I have a confession to make: I’m a woeful flash photographer. It probably doesn’t help that I don’t like how flashed photos look, plus I don’t like fiddling with my external Nikon SB-600, trying to avoid the washed-out look that too much flash often yields. So usually I evade potential flash-photography situations.
But then last Friday night, Jessica, one-half of one of our favorite disc golf couples, decided to throw a surprise birthday party for her fiancé Eric. And it involved night disc golf. As in very little light. As in have to use a flash. As in not a happy camper photographer.
Now Jessica didn’t ask me to take photos. But Eric just happens to be a mentor to the #2 son. Not only is he a fine disc golf player who we happened to meet at the first tournament that #2 played in a year and a half ago, but he’s a wonderful role model. Our whole family (yes, even the #1 son) likes Eric a lot. So how could I not shoot some pix at his party? And the clincher? I figured it would make for great blog material!
I decided the best photographic path would be to try to mix up nonflash and flash photos. I put my Nikon 17-55mm lens on my Nikon D300 at the start to take group photos, as well as to document the sky.
As it got darker , I switched to my Nikon 50mm lens. With its maximum aperture of f/1.4, it would allow in the most light when I wasn’t using flash.
Every disc golf basket had a small light attached to it so the players could see it. Most of the players used discs that had small glow sticks taped on them.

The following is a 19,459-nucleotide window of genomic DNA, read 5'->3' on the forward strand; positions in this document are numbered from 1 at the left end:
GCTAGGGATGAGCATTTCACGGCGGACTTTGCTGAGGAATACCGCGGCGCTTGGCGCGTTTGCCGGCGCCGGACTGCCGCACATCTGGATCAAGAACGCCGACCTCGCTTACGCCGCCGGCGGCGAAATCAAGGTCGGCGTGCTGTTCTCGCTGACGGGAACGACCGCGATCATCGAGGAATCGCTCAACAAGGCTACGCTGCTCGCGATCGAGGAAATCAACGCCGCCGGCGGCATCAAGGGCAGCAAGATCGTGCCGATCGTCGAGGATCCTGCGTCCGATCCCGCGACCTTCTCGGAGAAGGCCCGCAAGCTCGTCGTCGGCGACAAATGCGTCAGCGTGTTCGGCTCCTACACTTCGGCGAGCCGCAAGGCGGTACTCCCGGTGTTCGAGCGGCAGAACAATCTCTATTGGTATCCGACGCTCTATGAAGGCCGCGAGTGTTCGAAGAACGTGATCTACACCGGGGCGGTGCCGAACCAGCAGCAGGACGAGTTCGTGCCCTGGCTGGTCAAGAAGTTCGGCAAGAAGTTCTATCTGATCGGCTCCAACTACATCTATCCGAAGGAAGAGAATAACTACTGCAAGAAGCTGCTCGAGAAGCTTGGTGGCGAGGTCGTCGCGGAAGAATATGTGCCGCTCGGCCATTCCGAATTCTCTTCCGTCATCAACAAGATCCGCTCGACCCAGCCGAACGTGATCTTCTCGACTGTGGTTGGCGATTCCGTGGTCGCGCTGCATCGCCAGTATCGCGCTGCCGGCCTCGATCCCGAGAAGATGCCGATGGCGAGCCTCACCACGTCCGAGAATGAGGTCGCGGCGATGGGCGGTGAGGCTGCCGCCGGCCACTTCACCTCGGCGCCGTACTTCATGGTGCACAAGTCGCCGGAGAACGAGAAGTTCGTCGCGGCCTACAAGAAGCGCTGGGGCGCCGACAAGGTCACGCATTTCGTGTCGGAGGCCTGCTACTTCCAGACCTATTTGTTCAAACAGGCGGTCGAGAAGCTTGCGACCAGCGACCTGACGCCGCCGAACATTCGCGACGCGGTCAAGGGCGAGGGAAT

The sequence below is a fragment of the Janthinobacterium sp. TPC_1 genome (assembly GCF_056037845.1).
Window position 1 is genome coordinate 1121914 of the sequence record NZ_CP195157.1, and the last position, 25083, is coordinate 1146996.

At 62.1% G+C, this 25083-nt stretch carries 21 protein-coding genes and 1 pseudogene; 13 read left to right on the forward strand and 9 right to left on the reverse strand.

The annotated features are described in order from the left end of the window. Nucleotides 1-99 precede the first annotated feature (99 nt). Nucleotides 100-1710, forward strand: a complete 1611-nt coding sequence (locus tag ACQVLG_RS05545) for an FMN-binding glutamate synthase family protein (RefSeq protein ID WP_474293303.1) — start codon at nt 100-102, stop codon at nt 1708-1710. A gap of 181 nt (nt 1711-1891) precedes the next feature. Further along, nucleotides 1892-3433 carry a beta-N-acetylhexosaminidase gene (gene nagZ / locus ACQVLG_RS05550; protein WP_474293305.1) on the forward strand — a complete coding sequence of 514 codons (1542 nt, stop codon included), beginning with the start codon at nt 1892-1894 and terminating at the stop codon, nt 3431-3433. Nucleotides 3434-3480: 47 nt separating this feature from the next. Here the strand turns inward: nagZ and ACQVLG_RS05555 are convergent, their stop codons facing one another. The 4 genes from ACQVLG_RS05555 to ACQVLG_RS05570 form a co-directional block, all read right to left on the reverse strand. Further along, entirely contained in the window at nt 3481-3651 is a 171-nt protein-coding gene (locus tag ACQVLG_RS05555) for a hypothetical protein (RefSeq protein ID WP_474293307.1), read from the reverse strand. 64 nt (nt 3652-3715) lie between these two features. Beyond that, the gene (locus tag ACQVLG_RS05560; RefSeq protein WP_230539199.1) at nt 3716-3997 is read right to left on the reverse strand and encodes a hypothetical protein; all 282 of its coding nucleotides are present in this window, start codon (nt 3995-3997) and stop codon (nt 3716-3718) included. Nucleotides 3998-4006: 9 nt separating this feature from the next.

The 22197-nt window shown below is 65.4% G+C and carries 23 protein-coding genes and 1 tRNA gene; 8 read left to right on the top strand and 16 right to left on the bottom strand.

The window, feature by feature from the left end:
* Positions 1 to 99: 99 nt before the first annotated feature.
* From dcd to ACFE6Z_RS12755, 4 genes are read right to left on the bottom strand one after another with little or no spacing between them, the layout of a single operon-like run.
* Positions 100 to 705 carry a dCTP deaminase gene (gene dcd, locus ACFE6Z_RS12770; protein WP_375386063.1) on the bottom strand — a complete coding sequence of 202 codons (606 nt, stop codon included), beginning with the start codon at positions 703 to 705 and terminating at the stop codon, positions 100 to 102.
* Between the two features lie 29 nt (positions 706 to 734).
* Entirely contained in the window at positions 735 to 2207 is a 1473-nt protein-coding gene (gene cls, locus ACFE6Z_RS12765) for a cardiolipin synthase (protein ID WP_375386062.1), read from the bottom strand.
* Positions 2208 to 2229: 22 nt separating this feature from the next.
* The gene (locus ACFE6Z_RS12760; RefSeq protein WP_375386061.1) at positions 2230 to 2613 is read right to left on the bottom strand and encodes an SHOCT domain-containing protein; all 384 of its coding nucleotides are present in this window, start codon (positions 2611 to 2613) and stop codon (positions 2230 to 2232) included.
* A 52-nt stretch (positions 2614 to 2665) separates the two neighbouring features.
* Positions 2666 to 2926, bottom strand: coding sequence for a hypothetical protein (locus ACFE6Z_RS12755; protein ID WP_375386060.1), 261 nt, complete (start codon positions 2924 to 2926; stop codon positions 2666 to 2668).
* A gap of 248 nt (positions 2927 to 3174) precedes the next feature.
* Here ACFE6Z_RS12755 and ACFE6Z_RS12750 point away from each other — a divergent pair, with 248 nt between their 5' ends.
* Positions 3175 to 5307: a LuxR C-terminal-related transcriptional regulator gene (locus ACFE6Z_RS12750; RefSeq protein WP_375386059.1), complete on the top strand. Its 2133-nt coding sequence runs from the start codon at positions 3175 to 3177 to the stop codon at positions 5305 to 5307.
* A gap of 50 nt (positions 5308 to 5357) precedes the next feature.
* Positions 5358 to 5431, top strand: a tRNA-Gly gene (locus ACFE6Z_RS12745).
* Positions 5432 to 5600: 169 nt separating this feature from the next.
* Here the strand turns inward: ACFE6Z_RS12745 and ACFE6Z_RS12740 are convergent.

Some of the discs glowed in the dark, but they had to be recharged with a light source. The #2 son had brought a flashlight for that very purpose.
#2 just had to be a bit different . . . some of his discs actually lit up!
It’s impossible to handhold a heavy camera like the D300 for 1/20th of a second without some blurring, as you can see.
The flash did a better job of making everything look crisp, but I think it looks kinda fake. And definitely not as fun.
I experimented with using the flash to stop the action and sometimes was successful. I increased the ISO to throw the flash further.
Sidebar: Disc golf players do not like when the flash goes off near their face. I did not make that mistake twice!
Here I didn’t up the ISO enough to allow the flash to illuminate the basket. I did lighten the disc a bit in Photoshop to make it easier to see.
After awhile I became intrigued with how the photos looked with handheld, longer shutter speeds. Above, are those ghosts in the park playing disc golf? I really like how the glowing discs paint the night.
At the end of the evening, which was around 10:30 p.m., I opened the shutter for long periods of time. Above was the result after 13 seconds, which included moving the camera around. Who knew I could be such an artist?!?
You can barely make out the ghostlike #2 son in the middle of this photo. Wearing a blue glow necklace, he was twirling two blue glow necklaces in his hands as I moved the camera. Now this is just wild—it’s disc golf at its prettiest! I ended up having a great time taking photos.
It definitely was fun to paint the night with nonflashed disc golf!!